The Myth: The image Edgar Dale’s Cone of Learning is so tempting. For those of us who are advocates active learning, it visually tells us that talking at people, lecturing, just isn’t enough. We do better as teachers and trainers if we let learners see, hear, experience, try and teach it back to others. But here are the problems with this model, first introduced by Dale in 1946:
- Somebody added those very neat percentages sometime later
- The model could never be substantiated by research findings
- It’s not so linear as presented – adding “hear and see” over “read” cannot be relied upon add to learning by another 10 or 20%
The Mystique: Why do we like it so?
The Metiri Group did a study that was commissioned by Cisco in 2008, called “Multimodal Learning Through Media: What the Research Says.” This meta-analysis examines the myth of The Cone and suggests,
The person(s) who added percentages to the cone of learning were looking for a silver
bullet, a simplistic approach to a complex issue. A closer look now reveals that one size does
not fit all learners. As it turns out, doing is not always more efficient than seeing, and seeing
is not always more effective than reading. Informed educators understand that the optimum
design depends on the content, context, and the learner.”
The paper goes on to explore types of memory, the science behind how people learn, the impact of “Interactive Multi-modal” learning over “Non-interactive Uni-modal” approaches, and concludes:
The reality is that the most effective designs for learning adapt to include a variety of media, combinations of modalities, levels of interactivity, learner characteristics, and pedagogy based on a complex set of circumstances. In general, multi-modal learning has been shown to be more effective than traditional, uni-modal learning. Adding visuals to verbal (text and/or auditory) learning can result in significant gains in basic and higher-order learning. The meta-analytic findings in this report provide insights into when interactivity augments multi-modal learning of moderately to complex topics, and when it is advantageous for students to work individually when learning or building automaticity with basic skills.”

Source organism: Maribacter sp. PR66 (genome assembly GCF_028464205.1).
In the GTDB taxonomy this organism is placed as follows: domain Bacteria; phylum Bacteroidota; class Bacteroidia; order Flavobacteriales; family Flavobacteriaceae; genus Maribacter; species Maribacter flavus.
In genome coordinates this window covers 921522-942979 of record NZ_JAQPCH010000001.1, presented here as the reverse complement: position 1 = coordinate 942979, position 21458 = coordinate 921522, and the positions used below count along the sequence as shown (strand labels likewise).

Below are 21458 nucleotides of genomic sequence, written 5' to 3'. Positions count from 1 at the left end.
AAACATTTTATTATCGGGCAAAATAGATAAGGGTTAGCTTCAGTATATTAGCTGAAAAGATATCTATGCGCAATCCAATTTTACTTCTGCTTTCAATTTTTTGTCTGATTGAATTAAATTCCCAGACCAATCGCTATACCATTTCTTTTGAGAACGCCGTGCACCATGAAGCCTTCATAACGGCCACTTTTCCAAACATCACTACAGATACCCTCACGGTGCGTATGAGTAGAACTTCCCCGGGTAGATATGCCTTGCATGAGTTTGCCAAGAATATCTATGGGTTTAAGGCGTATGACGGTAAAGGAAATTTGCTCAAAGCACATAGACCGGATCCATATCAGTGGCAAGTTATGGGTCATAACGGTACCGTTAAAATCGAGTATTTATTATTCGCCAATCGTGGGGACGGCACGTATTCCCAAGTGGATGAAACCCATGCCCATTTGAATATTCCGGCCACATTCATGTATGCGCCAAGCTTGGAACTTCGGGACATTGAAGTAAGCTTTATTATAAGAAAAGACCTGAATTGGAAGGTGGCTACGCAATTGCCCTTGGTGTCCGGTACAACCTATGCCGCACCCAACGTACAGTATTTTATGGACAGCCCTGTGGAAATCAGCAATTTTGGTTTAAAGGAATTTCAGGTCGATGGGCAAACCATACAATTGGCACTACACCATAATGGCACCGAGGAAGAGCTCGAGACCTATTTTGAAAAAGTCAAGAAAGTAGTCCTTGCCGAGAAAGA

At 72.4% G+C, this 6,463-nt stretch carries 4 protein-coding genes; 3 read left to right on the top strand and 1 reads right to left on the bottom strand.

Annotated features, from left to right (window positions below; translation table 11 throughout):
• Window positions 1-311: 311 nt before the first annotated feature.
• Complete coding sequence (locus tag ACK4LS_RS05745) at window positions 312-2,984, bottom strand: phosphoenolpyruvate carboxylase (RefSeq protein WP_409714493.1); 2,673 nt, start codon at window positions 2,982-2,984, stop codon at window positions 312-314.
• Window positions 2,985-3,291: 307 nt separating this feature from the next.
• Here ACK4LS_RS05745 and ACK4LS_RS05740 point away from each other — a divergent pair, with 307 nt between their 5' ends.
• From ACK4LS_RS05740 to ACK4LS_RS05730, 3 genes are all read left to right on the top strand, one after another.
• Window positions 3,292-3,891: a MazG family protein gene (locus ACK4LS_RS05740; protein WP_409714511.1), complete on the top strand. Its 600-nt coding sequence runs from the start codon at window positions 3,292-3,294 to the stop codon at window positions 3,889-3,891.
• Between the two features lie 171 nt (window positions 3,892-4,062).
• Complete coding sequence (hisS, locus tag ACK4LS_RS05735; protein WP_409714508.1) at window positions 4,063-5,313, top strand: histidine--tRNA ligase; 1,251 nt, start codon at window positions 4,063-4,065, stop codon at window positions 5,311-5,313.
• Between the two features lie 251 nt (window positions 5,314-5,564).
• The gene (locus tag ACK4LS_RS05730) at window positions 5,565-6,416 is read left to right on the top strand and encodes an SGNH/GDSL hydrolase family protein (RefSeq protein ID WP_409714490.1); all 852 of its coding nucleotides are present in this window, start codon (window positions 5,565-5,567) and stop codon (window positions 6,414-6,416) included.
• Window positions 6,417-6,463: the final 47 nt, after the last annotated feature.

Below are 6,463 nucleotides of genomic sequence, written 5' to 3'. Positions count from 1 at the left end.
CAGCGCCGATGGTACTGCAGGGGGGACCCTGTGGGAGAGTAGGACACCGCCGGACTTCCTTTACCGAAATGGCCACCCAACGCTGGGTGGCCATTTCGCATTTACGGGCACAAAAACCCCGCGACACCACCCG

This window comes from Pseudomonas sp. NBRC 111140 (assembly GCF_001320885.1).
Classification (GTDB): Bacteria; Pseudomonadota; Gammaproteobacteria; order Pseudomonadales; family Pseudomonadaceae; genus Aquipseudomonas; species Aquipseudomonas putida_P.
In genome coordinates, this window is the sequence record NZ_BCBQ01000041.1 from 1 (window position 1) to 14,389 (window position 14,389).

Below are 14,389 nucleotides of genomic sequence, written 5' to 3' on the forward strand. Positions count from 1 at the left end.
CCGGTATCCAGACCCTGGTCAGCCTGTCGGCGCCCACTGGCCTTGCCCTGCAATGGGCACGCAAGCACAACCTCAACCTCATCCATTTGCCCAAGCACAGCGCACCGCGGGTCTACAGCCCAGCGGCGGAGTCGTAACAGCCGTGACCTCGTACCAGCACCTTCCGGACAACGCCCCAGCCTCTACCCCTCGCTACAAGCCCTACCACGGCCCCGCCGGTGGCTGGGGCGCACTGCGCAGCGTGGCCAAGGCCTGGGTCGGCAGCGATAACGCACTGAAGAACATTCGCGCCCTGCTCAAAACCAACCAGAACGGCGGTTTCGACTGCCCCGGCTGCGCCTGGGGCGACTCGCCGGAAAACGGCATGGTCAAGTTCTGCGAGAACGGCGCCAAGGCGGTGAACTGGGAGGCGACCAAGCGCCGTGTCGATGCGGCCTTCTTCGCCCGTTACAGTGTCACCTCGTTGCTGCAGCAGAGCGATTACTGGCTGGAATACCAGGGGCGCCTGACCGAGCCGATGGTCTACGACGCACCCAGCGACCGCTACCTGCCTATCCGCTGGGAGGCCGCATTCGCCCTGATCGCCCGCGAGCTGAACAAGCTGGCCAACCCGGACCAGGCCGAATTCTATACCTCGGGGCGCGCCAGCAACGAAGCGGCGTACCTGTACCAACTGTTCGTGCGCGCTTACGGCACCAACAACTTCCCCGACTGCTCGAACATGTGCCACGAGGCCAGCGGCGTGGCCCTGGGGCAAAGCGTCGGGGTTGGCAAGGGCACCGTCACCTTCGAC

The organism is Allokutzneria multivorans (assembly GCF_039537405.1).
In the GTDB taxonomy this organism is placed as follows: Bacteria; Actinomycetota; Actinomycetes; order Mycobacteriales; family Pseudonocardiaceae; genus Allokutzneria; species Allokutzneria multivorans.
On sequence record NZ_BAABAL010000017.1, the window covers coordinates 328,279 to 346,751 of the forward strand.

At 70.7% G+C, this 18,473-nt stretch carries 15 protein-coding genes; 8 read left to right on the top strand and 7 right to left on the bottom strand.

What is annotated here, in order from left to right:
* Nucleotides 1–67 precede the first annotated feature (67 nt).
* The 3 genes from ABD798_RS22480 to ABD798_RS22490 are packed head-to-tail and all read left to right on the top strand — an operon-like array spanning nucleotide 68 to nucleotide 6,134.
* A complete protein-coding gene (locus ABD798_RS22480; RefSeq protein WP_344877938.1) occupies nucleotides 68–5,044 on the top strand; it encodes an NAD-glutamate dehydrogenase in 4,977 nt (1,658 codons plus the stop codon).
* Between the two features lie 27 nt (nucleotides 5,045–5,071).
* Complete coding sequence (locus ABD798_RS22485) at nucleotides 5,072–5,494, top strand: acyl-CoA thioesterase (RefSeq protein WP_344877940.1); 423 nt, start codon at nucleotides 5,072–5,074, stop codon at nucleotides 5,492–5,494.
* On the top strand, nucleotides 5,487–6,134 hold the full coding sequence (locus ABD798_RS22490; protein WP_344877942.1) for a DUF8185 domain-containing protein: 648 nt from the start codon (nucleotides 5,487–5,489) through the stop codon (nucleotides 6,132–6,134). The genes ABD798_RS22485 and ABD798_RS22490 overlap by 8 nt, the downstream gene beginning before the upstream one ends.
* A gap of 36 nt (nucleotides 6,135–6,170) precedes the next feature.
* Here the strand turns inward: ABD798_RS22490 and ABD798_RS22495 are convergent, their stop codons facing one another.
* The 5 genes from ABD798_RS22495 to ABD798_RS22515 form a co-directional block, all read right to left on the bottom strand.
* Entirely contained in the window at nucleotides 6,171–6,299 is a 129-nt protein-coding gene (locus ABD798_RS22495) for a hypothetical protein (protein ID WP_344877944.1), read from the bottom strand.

Does the Pyramid point us in the right direction? Yes and No.
This is the question that James Lalley and Robert Miller explore in their paper, “The Learning Pyramid: Does it Point Teachers in the Right Direction?” published in Education in 2007. After concluding that the Cone of Learning (with those percentages) cannot be proven, they move on to examine the more credible research available on these various learning methods. Though not intended to be comprehensive, they wished to determine if each of the identified methods do result in improved learning retention.
No. . .
After looking at each method in turn, direct instruction (lecturing), reading, audio-visual, demonstration, cooperative learning, practice by doing, and teaching other, they concluded:
… use of each of the methods identified by the pyramid resulted in retention, with none being consistently superior to the others and all being effective in certain contexts. A paramount concern, given conventional wisdom and the research cited, is the effectiveness and importance of reading and direct instruction, which in many ways are undermined by their positions on the pyramid.”
The key points here are:
- “Lecturing” does not fully encompass the Direct Instruction in which teachers now engage. Teacher-facilitated learning, has experienced a paradigm shift from “Sage on the Stage” to “Guide on the side,” whereby teachers incorporate active listening, coaching, mentoring and facilitation. Dale’s Cone of Learning does not adequately capture this new reality.
- “Reading” is now seen not only as an effective teaching method, but as the main foundation for becoming a life-long learner, and is therefore a critical component of a learning experience.
And Yes. . .
If we were to draw any conclusion based on the pyramid, it would be that the methods be thought of as on a continuum as opposed to in a hierarchy. . . . this returns us to the assertions of Dale (1946) and Dewey (1916) that for successful learning experiences, students need to experience a variety of instructional methods and that direct instruction needs to be accompanied by methods that further student understanding and recognize why what they are learning is useful.”